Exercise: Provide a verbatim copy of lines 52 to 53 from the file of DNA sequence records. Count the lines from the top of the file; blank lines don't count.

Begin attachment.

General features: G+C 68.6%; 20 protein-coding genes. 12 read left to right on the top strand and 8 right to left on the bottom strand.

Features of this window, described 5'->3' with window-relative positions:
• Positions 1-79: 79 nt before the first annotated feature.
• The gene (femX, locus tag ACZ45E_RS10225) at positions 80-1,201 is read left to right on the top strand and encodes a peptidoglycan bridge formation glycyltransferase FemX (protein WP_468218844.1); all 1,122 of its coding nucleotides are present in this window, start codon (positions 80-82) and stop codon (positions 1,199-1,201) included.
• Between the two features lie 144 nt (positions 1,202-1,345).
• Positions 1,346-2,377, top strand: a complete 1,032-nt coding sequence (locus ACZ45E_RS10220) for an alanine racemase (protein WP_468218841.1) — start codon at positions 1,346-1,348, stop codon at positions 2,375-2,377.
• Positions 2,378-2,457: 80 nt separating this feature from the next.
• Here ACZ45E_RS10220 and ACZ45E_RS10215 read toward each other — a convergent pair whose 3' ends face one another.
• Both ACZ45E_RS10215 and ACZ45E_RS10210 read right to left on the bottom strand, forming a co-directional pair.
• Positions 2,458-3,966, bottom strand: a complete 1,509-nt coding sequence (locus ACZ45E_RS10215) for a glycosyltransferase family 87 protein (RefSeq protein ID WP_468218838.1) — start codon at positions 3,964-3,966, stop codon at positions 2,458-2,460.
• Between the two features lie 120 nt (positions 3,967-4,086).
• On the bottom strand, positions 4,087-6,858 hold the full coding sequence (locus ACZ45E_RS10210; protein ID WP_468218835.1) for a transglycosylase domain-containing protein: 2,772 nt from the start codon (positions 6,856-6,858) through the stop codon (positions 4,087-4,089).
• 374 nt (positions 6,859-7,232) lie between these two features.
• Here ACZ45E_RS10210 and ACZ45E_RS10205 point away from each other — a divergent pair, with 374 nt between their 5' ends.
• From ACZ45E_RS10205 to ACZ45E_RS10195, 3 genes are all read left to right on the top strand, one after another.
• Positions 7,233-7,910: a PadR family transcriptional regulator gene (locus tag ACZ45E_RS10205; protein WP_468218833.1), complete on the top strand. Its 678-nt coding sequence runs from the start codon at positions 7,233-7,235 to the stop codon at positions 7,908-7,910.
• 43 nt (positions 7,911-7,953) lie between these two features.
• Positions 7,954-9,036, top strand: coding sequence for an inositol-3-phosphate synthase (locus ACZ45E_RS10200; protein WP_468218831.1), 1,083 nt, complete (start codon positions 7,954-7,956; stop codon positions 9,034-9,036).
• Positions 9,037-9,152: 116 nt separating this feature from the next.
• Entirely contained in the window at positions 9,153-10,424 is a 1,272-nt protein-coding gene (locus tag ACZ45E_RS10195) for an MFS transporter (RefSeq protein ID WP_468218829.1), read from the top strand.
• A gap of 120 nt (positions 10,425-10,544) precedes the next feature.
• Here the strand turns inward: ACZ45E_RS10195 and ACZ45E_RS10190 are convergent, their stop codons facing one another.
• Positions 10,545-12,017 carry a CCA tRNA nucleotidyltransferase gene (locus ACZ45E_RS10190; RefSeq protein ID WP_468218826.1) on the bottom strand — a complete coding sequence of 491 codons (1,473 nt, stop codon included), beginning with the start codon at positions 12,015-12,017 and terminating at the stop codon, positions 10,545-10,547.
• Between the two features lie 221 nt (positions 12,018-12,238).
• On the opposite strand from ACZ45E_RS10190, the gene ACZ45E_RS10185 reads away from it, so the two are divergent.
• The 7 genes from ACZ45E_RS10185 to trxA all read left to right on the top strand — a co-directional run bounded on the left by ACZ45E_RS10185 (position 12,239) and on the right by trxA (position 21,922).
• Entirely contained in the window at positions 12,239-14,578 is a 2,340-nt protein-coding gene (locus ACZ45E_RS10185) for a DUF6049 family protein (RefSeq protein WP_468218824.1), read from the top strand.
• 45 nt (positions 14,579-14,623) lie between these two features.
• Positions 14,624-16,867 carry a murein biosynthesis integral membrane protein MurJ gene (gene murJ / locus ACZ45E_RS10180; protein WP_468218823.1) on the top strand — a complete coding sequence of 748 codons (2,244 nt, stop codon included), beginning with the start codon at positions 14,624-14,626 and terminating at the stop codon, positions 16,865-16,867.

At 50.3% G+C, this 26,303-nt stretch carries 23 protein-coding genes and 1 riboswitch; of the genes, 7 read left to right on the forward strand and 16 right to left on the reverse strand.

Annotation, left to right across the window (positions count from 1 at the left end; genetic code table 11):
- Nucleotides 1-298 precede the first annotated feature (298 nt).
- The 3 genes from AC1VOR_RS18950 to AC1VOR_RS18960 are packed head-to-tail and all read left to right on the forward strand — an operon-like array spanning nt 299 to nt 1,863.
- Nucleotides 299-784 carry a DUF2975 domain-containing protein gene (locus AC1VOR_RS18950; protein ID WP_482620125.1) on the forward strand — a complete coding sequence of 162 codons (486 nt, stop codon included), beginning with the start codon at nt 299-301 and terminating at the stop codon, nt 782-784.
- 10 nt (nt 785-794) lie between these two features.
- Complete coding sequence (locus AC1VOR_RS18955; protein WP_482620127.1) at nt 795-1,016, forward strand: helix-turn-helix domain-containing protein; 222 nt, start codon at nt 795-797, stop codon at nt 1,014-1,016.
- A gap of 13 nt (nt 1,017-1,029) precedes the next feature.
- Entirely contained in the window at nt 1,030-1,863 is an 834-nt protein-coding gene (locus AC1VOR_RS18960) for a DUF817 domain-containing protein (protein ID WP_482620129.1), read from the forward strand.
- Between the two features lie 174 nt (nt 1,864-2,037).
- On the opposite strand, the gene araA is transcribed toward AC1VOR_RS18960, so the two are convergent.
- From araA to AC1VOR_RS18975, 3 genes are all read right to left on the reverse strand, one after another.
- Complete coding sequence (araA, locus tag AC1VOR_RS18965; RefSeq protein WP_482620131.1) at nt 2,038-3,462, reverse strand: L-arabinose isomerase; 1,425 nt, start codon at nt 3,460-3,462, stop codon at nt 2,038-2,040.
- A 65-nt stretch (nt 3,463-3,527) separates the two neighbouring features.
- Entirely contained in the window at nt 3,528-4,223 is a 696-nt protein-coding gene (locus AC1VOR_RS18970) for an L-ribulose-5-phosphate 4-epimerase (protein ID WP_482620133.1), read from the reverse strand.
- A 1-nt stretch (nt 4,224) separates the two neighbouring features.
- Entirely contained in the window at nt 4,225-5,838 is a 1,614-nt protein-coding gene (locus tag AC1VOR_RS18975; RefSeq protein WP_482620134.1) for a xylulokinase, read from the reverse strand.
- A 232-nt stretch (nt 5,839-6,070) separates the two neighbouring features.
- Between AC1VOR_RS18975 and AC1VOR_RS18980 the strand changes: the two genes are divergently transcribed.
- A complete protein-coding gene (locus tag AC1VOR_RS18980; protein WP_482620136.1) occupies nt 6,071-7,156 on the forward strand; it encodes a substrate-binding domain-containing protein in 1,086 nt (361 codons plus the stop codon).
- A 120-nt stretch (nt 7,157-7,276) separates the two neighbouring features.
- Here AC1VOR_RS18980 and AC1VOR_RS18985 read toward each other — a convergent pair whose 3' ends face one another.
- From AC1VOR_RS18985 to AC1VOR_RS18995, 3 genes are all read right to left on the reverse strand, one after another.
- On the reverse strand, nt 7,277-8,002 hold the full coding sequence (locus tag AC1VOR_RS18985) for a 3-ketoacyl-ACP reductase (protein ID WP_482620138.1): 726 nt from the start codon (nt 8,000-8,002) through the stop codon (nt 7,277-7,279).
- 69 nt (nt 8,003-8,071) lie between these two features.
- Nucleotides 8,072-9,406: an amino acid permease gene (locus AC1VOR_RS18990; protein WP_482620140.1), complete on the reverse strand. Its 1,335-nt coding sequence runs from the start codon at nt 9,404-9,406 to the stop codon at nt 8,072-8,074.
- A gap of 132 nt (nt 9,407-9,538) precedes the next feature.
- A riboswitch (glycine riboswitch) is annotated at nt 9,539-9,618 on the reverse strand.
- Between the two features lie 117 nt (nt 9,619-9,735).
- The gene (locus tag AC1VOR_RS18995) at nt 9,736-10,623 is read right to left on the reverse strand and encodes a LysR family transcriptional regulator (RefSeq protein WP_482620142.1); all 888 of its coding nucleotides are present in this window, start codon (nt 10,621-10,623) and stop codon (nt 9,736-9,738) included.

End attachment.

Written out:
- From AC1VOR_RS18985 to AC1VOR_RS18995, 3 genes are all read right to left on the reverse strand, one after another.
- On the reverse strand, nt 7,277-8,002 hold the full coding sequence (locus tag AC1VOR_RS18985) for a 3-ketoacyl-ACP reductase (protein ID WP_482620138.1): 726 nt from the start codon (nt 8,000-8,002) through the stop codon (nt 7,277-7,279).